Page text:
The English author John Fowles’ acclaimed debut novel The Collector was published in 1963. The 28-year-old, socially awkward butterfly collector and municipal clerk Frederick Clegg is the protagonist. After winning a large sum of money in a lottery, he quits his job and buys a secluded country house two hours distance from London.
Clegg had become obsessed with the pretty and privileged 19-year-old art student, Miranda Grey, and he chloroforms, abducts and imprisons her in his new house’s basement. What follows is a psychological and sociological thriller as Fowles’ aim was to explore class and intellectual differences in English society.
Legendary Hollywood film director William Wyler was enamored of the novel and directed a lauded film adaptation of it in 1965. Terence Stamp and Samantha Eggar received great praise and awards for their performances in it.
British playwright Mark Healy’s stage adaptation of The Collector was first performed in Great Britain in 1998, and it has been presented there regionally and internationally. This is its New York City premiere.
Healy’s treatment is faithful to the novel with a good deal of it being Clegg’s narration addressed to the audience. There are lengthy conversations between Miranda and Clegg, and her escape attempts are depicted. No matter how skillful Healy’s stage version is, it’s still two hours of often-philosophical talk between two characters in an unpleasant situation.
There is also the fact that since The Collector was written over 50 years ago, its hostage plot device has become a staple of films, television and theater. Stephen King’s Misery with Kathy Bates’ award winning performance and Emma Donoghue’s Room which won Brie Larson this year’s Academy Award for Best Actress come right to mind.
Tall, bearded, bespectacled, bald, and slightly paunchy American Matt de Rogatis is visually and verbally perfect as Clegg. Mr. de Rogatis is an experienced New York classical actor and his British accent is flawless. His whiny and slightly working class intonations richly convey the background and mentality of the character.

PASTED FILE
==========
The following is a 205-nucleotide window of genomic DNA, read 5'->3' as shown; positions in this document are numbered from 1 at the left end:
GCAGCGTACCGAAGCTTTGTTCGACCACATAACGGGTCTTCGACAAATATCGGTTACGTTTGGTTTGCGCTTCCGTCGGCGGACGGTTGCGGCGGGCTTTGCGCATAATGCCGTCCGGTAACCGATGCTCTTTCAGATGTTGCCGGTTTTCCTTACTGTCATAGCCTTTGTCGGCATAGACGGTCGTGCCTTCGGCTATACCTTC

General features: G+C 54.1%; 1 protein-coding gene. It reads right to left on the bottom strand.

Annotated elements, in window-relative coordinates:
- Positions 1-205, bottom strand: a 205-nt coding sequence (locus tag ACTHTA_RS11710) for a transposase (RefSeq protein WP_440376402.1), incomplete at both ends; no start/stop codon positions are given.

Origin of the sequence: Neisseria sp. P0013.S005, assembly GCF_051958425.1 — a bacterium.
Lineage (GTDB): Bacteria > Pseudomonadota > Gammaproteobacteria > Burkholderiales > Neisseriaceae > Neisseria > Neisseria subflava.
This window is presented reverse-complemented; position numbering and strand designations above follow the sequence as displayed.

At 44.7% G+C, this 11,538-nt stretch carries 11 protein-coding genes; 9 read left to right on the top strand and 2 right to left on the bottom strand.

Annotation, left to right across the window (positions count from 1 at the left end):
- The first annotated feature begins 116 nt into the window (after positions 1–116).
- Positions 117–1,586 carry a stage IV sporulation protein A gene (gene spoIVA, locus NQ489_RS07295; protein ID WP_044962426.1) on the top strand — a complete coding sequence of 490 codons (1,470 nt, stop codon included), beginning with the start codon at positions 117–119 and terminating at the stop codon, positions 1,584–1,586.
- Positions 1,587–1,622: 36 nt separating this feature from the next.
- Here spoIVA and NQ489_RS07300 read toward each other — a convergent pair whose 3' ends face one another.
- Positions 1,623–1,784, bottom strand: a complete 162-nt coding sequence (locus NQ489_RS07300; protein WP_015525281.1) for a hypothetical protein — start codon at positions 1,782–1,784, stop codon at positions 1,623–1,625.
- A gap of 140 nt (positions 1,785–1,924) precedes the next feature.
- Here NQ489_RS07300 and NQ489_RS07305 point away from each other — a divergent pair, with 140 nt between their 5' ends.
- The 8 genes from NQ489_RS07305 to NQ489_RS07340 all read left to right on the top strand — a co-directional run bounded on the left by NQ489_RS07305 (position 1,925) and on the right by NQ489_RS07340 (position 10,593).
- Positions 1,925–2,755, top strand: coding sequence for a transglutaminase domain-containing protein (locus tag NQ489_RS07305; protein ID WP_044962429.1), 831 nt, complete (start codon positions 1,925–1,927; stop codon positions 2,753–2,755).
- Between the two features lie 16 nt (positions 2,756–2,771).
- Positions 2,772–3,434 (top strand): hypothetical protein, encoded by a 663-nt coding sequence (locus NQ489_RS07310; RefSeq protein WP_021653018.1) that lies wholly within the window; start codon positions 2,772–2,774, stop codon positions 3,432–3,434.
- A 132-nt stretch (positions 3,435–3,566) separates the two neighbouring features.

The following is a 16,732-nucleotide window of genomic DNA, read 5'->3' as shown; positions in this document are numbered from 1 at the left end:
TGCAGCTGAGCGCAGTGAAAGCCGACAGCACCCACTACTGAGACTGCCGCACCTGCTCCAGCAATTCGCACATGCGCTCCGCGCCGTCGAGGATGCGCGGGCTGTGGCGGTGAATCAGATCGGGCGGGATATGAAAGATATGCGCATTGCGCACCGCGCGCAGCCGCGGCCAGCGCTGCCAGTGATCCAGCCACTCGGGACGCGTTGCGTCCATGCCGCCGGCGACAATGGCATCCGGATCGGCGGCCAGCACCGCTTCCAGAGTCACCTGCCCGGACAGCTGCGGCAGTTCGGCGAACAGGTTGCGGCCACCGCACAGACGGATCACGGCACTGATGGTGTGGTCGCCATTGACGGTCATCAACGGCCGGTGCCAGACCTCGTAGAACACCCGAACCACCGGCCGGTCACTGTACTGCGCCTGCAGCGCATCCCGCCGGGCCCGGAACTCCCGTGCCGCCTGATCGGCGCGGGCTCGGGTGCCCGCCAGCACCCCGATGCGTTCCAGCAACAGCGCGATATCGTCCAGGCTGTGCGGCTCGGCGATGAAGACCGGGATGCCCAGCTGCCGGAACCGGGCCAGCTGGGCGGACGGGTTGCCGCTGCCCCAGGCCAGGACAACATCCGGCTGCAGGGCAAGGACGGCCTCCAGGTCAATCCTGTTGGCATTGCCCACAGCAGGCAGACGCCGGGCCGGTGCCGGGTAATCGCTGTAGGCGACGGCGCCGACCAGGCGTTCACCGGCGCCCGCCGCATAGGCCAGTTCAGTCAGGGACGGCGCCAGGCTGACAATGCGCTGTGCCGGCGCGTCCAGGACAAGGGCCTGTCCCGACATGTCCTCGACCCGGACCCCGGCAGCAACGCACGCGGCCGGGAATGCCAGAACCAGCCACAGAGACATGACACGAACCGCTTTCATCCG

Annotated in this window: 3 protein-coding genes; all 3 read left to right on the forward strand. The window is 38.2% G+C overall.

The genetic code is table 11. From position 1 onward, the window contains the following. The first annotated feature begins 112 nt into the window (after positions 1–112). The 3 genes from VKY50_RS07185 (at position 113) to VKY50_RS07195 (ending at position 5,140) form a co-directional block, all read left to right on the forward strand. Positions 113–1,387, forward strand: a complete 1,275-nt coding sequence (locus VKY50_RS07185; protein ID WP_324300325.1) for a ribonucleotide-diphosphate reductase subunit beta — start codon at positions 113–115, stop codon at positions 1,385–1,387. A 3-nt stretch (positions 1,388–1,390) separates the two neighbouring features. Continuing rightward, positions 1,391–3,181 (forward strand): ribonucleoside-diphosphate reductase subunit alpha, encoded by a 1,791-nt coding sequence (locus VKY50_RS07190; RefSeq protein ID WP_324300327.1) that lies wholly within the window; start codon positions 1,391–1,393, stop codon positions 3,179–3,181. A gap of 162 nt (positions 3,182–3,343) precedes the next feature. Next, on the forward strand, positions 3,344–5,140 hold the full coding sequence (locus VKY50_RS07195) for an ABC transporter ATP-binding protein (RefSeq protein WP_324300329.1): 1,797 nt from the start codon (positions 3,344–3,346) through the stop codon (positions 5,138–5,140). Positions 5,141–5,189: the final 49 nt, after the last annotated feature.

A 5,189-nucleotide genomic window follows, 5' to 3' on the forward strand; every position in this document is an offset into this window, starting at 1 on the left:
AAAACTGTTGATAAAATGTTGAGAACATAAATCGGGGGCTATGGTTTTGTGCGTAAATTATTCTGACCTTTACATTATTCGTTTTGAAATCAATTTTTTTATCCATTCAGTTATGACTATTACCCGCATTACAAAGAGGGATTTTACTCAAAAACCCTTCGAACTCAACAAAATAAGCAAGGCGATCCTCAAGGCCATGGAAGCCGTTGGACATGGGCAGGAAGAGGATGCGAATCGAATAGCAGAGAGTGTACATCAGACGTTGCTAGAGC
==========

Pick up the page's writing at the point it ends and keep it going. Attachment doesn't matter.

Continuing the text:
The blonde and appealing Australian actress Jillian Geurts is captivating and formidable as Miranda. Ms. Geurts wonderfully achieves the requisite girlishness, innocence and terror of the role. She and de Rogatis have a great offbeat chemistry together that goes far in realizing this difficult material.
Director Lisa Milizanno’s staging is as resourceful as possible. Ms. Milinazzo has devised a varying placement of the actors in this confined space that yields a modicum of visual interest. There are well-choreographed fight scenes coordinated by Greg Pragel and an expressively uneasy seduction sequence.
In the center of the very small runway stage is scenic designer Jessie Bonaventure’s assemblage of basic furnishings of a bed, tables, chairs, a bar table and wall pipes. A neat touch is the paper butterflies that eerily adorn the opposite black walls of the three-sided playing area. The hermetic effect of it all is very successful.
Steve Wolf’s lighting design is suitably murky creating an uneasy mood. With his tinny and creepy original score, proficient sound designer Sean Hagerty’s efforts add to the claustrophobia.
Clegg is a photographer and Mr. Wolf’s technical design has his photographs stealthily taken of Miranda projected as a slide show on an area of the wall above the bed. This adds some needed liveliness.
Costume designer Blair Wear provides a well-chosen drab ensemble to complement Clegg’s nerdiness. For Miranda, Ms. Wear’s realistic selections include a college girl outfit and later lavish dresses for her during captivity.
With all of its fine points, The Collector is ultimately an inert experience due to its inherent structure and a missing spark. Jolting directorial flourishes, inventive authorial theatrical solutions, and more charisma from the technically accomplished actors would be among the hypothetical enhancements.
The Collector (through November 13, 2016)
Nine Theatricals & Roebuck Theatrical
59E59 Theaters, 59 East 59th Street, in Manhattan
For tickets, call 212-279-4200 or visit to http://www.59e59.org
Running time: two hours and 15 minutes with one intermission